Facebook Unveils Custom Gender Options
Facebook users will no longer be forced to choose between a male or female gender on their profile, as the social media giant has added a host of gender identification options to patrons’ profile settings.
By entering a profile’s “about” page and choosing “custom” in the list of gender options, users can choose from 50 gender labels such as transgender, cisgender, two-spirit, gender fluid, intersex, and androgynous. The option to choose gender-neutral pronouns such as “their” and “they” instead of “him” or “her” is also offered.
Vincent Villano, director of communications for the National Center for Transgender Equality, said the change represented a more accepting culture.
“We welcome the change,” Villano said. “Facebook’s new options represents an important cultural shift, creating one more space where transgender people can be themselves without shame, fear or limitation.”
Villano added that those who are transgender — when the gender identity or expression does not match the assigned sex — and others in the lesbian, gay, bisexual, transgender, queer, intersex, and ally (LGBTQIA) community still faced privacy concerns that Facebook must address.
“Facebook, for example, does not require user approval to be added to Groups, which was responsible for outing some LGBT people to friends and family. A friend of NCTE’s who manages an online discussion board for trans people reports that some people who’ve had to keep their identities secret using two separate accounts have been outed by Facebook’s facial recognition system. So while Facebook’s new gender options is an important change, Facebook should also commit to assessing how their systems truly respect the privacy of transgender people,” he said.
Brian Wells — academic advisor for Youngstown State University’s Bitonte College of Health and Human Services and adviser for YSUnity, the university’s only LGBTQIA organization — said the move will doubtlessly benefit Facebook, but it will also encourage gender diversity.
“In the one sense, there is no doubt that these are always opportunities to garner attention and especially now that they are a publicly traded company, the more attention they have the more likely they are going to make money,” Wells said. “It is a great move that, from at least the view of the people I know, has been very well received because now more than ever, at least within modern times, there is a greater diversity as far as gender goes.”
Wells said he would like to see such options evolve beyond the realm of Facebook and become part of daily practices.
“I truly hope to see some of these changes actually happening as far as college applications or other forms, you know going to the doctor’s office. It would be really great to see some of these go beyond Facebook and into everyday life,” he said.
Wells said, overall, universities seem to serve as an accepting environment for transgender people, pointing toward YSU’s 2007 addition to its non-discriminatory policy.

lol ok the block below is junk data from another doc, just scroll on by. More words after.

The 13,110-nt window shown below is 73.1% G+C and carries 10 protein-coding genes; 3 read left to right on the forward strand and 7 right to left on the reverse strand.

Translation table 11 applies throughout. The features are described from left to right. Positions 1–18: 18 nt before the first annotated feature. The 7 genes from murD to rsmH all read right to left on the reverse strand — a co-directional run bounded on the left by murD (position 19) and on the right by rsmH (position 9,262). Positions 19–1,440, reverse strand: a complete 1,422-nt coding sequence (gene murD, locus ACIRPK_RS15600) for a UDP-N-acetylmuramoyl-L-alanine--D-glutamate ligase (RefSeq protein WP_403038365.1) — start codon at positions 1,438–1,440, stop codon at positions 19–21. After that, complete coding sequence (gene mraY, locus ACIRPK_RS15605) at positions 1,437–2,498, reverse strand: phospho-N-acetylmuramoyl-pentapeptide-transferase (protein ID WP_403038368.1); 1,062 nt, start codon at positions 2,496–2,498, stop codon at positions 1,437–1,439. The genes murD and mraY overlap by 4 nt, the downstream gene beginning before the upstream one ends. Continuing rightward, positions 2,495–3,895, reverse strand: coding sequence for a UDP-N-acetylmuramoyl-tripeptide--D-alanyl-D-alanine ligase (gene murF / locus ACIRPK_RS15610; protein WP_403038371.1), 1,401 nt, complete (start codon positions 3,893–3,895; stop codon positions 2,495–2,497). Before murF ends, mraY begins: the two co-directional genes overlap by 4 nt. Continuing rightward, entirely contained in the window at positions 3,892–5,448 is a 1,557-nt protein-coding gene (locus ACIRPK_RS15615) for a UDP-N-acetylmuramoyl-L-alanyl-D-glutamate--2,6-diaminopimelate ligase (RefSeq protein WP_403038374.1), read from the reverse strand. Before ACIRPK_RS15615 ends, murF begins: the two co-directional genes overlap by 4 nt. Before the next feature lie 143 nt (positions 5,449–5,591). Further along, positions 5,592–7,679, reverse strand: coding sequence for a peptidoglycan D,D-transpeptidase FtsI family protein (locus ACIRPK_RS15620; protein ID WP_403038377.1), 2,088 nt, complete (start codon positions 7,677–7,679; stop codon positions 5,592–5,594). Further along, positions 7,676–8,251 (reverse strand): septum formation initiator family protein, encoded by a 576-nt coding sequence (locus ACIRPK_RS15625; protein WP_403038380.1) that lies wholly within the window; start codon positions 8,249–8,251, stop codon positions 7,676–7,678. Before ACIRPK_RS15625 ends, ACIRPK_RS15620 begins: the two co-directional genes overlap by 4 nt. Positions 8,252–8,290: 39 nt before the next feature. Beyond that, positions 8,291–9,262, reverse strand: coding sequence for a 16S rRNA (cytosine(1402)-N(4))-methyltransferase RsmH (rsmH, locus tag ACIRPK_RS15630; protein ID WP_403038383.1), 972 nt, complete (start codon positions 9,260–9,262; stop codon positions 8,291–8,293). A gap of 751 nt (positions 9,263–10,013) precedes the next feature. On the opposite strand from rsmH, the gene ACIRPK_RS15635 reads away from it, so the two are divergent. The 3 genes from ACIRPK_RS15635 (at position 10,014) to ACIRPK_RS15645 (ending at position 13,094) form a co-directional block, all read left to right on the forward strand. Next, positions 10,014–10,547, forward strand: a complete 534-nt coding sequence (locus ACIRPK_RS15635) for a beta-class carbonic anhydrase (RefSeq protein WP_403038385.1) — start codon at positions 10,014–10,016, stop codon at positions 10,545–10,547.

“For so long in our society, there has been the need to label and categorize people, but there is so much opportunity for people to just be themselves, especially on a college campus where you can do that exploration and start to understand who you are,” he said. “YSU actually adopted, as part of our non-discrimination policy, gender identity and/or expression. When that happened back in 2007, we were one of only — I think it was four schools in the state of Ohio and one of only about 150 nationally.”
Tim Bortner, vice president of YSUnity, said YSU has certainly grown more accepting and inclusive of transgender people, but there is still more efforts to be made.
“There is a few gender neutral bathrooms on campus. I think there is about three or four, but there weren’t any at one point. There is one in the [Andrews Student Recreation and Wellness Center] right now. They are starting to do a little bit here and there, but I don’t think it is enough. I think there should be one in each building. Because there was a student a couple years back that used to have to go home to go to the restroom — drive all the way home in between classes then drive back — because that person didn’t feel safe in the bathrooms on campus,” Bortner said.
Bortner also emphasized the importance of education in moving forward.
“I think people need to educate themselves — I really do. Create awareness, that is what our organization is about, educating people on this campus,” he said. “Just look it up; research it; know about it because it is obviously something happening in this world. And, you want to know about it so you don’t say the wrong thing because it is very hurtful when someone says the wrong thing to someone, whether you mean to or not.”
Wells participates in the Safe Zone project, an initiative that strives to make campus safer for LGBTQIA students with awareness training provided to student leaders and faculty. He spoke on the methods he uses in teaching, in particular, a diagram known as the genderbread man.
“Gender is in your brain and sex would be within your sexual organs and expression is how you outwardly express to other people.” Wells said. “In safe zone training, we always talk about the idea that if you are not sure, the best thing to do is to be friendly, be kind, be polite and ask, ‘is there a particular word you would prefer that I use to identify your gender, or do you happen to use gender neutral pronouns?’”